All that terrorism is a sign that some Arabs are very unhappy. For decades, the powers-that-be refused to acknowledge why the kids were pissed off. Thanks to all those suicide bombs and breathless news reports, the family secret was out there for the entire world to see. No, not the al Qaeda "the West is making war on Islam," canard, but an earlier al Qaeda call to overthrow the corrupt leaders of the Arab countries. Al Qaeda has to come up with the "war on Islam" angle to justify September 11, 2001, and earlier attacks. But the root cause is bad leadership at home.

The Palestinians have used terrorism against each other, as well as the Israelis, and it has not worked. The Arab states that donate so much money to the Palestinians have noted that, as well as the fact that Palestinians supported Saddam Hussein's invasion of Kuwait in 1990, and the threat to keep going (had not the American led coalition promptly shown up.) Palestinians continue to support al Qaeda, which is still at war with the Arab nations Palestinians depend on for payroll money.

So when the king of Saudi Arabia tells the assembled Arab leadership that they are the problem, you can take that as a sign of progress. But real progress it ain't. Arab leaders are victims of their own success. Their rule is based on corruption and police state tactics. Think East Europe before 1989. Big difference is that, although the populations of East Europe then, and the Arab world now, were both fed up with their leaders and governments, the Arabs are not willing to make as painless a switch as the East Europeans did in the 1990s. That's because the East Europeans had two choices; communism or democracy. The Arabs have three; despotism, democracy or Islamic dictatorship.

In Iraq and Gaza we see how the Islamic radicals react to democracy. They call it un-Islamic and kill those who disagree with them. The Arabs have to deal with this, and in Iraq they are. In Gaza they aren't. But the violence in Iraq has revealed another Arab problem. Even if you remove religion from the equation, not all Arabs are keen on democracy. In Iraq, the Sunni Arab minority believe it is their right (or responsibility) to run the country. This is a common pattern in Arab countries. One minority believes they are rulers by right, and that democracy is an abomination and un-Islamic (or at least inconvenient for the ruling minority). This is the pattern in nearly every Arab country.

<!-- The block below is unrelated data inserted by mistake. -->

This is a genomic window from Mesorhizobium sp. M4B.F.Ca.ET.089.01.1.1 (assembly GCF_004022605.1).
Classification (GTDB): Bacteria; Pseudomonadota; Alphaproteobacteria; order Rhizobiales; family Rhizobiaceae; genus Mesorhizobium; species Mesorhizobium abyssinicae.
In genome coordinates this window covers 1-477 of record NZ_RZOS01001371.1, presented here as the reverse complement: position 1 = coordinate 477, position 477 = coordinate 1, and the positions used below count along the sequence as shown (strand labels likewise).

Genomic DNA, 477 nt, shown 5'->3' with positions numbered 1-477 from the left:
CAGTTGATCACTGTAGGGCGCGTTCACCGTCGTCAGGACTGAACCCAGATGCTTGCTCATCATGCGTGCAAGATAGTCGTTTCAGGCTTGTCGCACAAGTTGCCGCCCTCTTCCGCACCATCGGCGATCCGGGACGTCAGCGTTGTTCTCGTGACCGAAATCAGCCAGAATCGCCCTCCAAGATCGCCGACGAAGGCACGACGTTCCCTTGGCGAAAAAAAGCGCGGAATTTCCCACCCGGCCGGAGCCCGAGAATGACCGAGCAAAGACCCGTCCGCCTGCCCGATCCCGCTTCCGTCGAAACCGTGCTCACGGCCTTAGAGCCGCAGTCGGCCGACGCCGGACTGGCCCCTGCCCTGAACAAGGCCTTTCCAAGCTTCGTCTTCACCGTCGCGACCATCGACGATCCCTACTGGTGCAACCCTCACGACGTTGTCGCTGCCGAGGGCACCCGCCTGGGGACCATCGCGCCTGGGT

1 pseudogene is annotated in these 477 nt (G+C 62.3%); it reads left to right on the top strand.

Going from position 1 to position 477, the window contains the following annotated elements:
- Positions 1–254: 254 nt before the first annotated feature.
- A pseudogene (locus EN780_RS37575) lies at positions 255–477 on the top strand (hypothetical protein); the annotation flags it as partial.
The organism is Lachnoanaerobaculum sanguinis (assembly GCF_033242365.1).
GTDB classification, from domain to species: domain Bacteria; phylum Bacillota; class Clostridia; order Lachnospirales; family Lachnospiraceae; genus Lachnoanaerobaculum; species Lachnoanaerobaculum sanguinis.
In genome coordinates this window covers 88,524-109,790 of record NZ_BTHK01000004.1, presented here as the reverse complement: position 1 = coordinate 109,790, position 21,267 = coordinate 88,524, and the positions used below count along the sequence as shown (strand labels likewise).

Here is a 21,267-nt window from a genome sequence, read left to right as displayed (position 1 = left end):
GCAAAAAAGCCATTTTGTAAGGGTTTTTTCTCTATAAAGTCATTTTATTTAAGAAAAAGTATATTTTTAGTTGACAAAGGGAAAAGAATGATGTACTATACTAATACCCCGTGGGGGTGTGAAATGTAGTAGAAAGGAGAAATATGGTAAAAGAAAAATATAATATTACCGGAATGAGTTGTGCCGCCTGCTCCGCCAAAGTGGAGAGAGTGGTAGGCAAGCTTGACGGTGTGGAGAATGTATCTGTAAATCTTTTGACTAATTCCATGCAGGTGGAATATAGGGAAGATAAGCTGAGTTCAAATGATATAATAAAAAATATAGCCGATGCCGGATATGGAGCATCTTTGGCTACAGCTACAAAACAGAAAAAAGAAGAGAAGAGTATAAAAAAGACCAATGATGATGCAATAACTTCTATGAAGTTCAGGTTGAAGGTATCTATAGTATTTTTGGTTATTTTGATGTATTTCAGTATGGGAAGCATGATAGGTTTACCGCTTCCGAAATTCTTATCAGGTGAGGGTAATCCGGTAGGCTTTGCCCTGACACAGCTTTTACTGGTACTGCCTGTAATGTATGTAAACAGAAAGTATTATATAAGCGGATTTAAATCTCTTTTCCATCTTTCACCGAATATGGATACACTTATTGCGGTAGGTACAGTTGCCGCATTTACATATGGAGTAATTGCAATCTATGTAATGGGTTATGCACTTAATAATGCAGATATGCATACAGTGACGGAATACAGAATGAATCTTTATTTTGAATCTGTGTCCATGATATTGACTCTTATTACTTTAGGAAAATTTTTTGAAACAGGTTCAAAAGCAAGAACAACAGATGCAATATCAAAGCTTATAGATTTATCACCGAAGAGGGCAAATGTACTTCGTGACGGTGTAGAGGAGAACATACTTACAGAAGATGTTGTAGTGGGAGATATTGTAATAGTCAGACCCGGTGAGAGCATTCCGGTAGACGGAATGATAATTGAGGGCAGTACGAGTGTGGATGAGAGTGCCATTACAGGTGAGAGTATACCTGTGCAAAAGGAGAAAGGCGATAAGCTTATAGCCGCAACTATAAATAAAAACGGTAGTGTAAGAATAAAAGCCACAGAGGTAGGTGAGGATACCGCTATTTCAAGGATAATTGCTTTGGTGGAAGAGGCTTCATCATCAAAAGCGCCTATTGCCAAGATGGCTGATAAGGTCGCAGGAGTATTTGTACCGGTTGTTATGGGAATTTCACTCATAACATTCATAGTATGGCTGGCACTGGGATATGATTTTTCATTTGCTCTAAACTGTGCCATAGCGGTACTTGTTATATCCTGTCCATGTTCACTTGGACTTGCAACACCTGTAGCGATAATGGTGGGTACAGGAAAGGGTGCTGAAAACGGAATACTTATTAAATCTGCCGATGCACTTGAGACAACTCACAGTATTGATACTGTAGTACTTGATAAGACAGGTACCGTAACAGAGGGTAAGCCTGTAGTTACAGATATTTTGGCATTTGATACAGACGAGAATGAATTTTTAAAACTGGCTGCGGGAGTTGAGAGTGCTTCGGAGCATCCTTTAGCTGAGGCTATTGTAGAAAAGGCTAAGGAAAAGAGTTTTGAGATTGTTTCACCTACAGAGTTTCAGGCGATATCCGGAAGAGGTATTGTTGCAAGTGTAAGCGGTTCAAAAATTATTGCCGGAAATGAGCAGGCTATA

But there is hope. One of the least known members of the Arab League, Mauritania, held elections four years ago and now have the only other, besides Iraq, freely elected Arab government. The divisions in Mauritania, with a population of less than four million, are between the Arab (about a third) and "former slaves" (black Africans from the south). Mauritania exists on the border between Arabs and Bantu (the ethnic group that predominates in Africa south of the Sahara). Blacks were the slaves, and slavery was formerly abolished only in 1981. But slavery still exists in Mauritania, but so does democracy. Like South Africa, and a lot of other places where "democracy won't work," it does. Not democracy like in the United States, or Europe, or anywhere else. Every democracy is different, just like every culture is different. Democracy is a messy, inefficient form of government, but compared to all the others, it tends to be preferred by most people.

Arabs, even Arab leaders, know they need democracy. They have tried everything else, and nothing else works. But democracy is strong medicine for the current Arab leadership, and many would rather just talk about it, and go no further. And that is the problem in the Arab world, especially among the Palestinians. Islamic terrorism is the result. The Palestinians have, to many of their Arab patrons, not gotten the message. Apparently some Palestinians realize this, but they won't admit it. The Palestinians are still obsessed with having it their way, especially if Western and Arab donors continue to subsidize the dream of destroying Israel.